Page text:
Connecticut has committed to create 1,000 units of supportive housing by 2010 under its Next Step Initiative. Funding for the first 500 units is included in the fiscal year 2006-2007 budget, with $1.8 million for supportive services and $4.2 million in state operating support, according to a report from the Partnership for Strong Communities, based in Hartford, Conn.

The Department of Economic and Community Development is also accepting proposals for the second round of funding under its new Housing Trust Fund for Economic Growth and Opportunity. The Fund will provide $20 million a year for five years to affordable housing projects and programs.

Officials expect to provide $5 million in 2006 to affordable housing projects through Connecticut’s Housing Tax Credit Contribution Program. Applications are due July 1.


In 2005, the Massachusetts Legislature authorized an additional $100 million in bond issuance for the Massachusetts Affordable Housing Trust Fund. This money should keep the fund capitalized at about $20 million per year through fiscal year 2013.

MassHousing and the Department of Housing and Community Development (DHCD) jointly administer the fund to help create or preserve housing affordable to people with incomes up to 110% of the area’s median income.

MassHousing also oversees the $100 million Priority Development Fund, which provides gap financing to projects that reserve at least 20% of their units for residents earning up to 80% of AMI, with a preference for projects that adhere to the state’s smart growth principles.

DHCD will also award $4 million in state housing credits in 2006. And Massachusetts has a state historic restoration tax credit, which is designed to work with affordable housing projects.

New Jersey

Officials expect to award $80 million to housing projects through New Jersey’s two main gap financing programs: the Balanced Housing Program, which is administered by the New Jersey Department of Community Affairs, and New Jersey’s new Special Needs Housing Trust Fund, administered by the New Jersey Housing and Mortgage Finance Agency.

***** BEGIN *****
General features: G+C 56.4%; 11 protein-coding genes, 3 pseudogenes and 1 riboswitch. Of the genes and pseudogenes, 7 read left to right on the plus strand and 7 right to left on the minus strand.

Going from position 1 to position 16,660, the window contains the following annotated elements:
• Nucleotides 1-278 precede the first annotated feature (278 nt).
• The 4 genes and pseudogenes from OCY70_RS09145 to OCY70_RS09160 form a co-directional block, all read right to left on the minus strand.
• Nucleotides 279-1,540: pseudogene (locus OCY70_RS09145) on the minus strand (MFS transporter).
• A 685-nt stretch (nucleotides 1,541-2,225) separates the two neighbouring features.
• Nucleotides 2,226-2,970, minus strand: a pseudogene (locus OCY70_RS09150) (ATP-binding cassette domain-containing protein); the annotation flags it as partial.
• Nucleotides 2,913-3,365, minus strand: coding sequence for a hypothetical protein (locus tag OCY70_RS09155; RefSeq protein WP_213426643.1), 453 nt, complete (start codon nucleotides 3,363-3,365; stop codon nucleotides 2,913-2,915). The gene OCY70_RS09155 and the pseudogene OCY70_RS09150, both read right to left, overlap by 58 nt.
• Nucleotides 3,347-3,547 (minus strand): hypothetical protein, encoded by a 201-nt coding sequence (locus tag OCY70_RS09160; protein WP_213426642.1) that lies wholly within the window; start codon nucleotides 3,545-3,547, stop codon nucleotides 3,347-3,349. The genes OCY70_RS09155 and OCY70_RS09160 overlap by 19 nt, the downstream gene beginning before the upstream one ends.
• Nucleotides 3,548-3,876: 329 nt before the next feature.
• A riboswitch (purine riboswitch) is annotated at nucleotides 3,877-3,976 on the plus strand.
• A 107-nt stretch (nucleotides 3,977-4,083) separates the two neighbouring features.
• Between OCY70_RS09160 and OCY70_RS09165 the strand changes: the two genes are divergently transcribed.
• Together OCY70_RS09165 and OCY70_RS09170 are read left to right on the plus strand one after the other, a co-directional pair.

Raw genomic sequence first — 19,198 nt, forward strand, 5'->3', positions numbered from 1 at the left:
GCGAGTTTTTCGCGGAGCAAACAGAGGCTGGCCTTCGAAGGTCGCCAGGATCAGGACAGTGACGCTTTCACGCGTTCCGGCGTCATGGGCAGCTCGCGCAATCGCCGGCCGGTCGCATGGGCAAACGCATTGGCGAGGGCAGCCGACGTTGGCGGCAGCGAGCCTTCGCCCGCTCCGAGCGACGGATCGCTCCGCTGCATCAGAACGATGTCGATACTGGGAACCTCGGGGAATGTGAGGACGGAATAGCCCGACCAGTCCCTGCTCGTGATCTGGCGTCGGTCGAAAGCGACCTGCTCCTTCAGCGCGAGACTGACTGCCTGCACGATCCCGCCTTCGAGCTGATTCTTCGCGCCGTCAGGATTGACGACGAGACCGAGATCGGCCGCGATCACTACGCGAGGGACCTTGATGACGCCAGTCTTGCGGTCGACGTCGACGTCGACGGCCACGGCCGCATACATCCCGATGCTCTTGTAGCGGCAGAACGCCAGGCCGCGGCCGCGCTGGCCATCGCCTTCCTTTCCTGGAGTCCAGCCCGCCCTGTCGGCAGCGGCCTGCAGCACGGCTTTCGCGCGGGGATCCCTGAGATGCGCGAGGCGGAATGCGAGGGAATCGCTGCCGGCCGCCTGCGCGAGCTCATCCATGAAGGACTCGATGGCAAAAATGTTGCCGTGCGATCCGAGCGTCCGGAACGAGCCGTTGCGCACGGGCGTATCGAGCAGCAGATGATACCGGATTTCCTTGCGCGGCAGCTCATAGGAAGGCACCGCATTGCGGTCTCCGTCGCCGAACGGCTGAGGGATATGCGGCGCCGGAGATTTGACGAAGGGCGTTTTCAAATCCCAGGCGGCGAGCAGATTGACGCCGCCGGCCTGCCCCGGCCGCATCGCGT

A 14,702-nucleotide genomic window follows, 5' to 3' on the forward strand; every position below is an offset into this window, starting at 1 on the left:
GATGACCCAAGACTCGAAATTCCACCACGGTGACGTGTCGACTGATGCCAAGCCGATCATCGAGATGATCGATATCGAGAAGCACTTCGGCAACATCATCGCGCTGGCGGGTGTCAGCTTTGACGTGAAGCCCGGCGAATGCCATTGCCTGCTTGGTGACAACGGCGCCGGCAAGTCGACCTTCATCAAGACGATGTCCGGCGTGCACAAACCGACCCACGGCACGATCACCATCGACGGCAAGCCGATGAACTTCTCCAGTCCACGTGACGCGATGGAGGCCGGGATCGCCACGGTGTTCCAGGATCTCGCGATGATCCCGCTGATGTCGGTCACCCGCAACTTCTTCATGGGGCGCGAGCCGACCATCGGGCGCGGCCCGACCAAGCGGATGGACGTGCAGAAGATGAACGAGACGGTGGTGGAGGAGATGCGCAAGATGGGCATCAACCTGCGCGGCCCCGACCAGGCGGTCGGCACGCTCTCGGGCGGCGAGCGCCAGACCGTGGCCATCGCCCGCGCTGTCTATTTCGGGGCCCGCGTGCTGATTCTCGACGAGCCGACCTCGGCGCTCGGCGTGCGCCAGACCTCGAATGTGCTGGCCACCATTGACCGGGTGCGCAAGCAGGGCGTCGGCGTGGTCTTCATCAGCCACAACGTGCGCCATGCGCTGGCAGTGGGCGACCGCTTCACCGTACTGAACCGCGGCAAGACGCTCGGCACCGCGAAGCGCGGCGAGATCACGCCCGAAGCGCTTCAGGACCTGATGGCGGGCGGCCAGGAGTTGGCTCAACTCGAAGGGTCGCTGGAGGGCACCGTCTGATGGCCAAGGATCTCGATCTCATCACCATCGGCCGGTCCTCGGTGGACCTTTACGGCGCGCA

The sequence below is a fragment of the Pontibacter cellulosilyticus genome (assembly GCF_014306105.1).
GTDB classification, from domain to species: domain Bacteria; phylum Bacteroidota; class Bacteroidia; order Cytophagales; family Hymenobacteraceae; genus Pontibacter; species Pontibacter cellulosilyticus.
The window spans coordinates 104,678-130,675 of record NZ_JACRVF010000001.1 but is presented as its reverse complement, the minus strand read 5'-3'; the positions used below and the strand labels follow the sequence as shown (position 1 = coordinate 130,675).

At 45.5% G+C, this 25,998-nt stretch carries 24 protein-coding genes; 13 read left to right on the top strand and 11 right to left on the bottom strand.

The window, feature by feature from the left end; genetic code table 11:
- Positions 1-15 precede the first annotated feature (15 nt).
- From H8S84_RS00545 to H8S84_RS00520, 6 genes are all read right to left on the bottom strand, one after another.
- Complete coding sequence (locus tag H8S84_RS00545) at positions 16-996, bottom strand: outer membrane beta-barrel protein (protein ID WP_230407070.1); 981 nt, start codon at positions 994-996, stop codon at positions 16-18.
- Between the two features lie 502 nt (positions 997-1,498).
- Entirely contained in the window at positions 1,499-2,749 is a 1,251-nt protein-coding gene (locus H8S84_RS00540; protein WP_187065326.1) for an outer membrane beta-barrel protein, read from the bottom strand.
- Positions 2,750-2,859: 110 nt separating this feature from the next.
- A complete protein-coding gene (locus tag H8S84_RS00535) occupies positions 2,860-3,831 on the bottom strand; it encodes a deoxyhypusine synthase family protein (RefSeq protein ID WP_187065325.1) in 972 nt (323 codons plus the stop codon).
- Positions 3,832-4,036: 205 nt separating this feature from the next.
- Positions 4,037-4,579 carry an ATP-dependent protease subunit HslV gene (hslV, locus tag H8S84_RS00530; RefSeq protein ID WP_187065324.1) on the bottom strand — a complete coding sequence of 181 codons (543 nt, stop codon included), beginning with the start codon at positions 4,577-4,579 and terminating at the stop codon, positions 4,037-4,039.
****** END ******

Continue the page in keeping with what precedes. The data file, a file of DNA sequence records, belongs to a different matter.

The fund was created in 2005 with $200 million in bonding authority to support the creation of 10,000 units of supportive housing.

New York

In November, officials announced the New York/New York III agreement, a $1 billion pact to finance and develop 9,000 new units of supportive housing in New York City over 10 years. This $1 billion will come from a long list of capital and operating subsidy programs, including low-income housing tax credits and Sec. 8 vouchers. Capital costs will be split evenly by the state and city.

In addition, the Division of Housing and Community Renewal will distribute $2 million in state housing tax credits in 2006. Applications are accepted all year long, though projects applying for federal low-income housing tax credits should apply for state credits at the same time. Investors now pay in the mid-60 cent range for each dollar of state tax credit they buy.

Officials also plan to distribute $29 million though the New York State Low-Income Housing Trust Fund Program and $7 million though the Homes for Working Families Program.


Pennsylvania will provide $18.8 million in soft financing for tax credit deals through its PennHomes program, administered by the Pennsylvania Housing Finance Agency. The application deadlines are the same as for the tax credit program, typically in the fall. Affordable housing developers may receive up to $22,500 per unit in PennHomes financing – although officials favor applications that request less.


The Vermont Housing and Conservation Trust Fund expects to award roughly $10 million to affordable housing projects in 2006. Administered by Vermont’s Housing and Conservation Board, the trust aims to both create new affordable housing and protect Vermont’s agricultural land.

The Vermont Housing Finance Agency will also hand out $150,000 in state housing tax credits.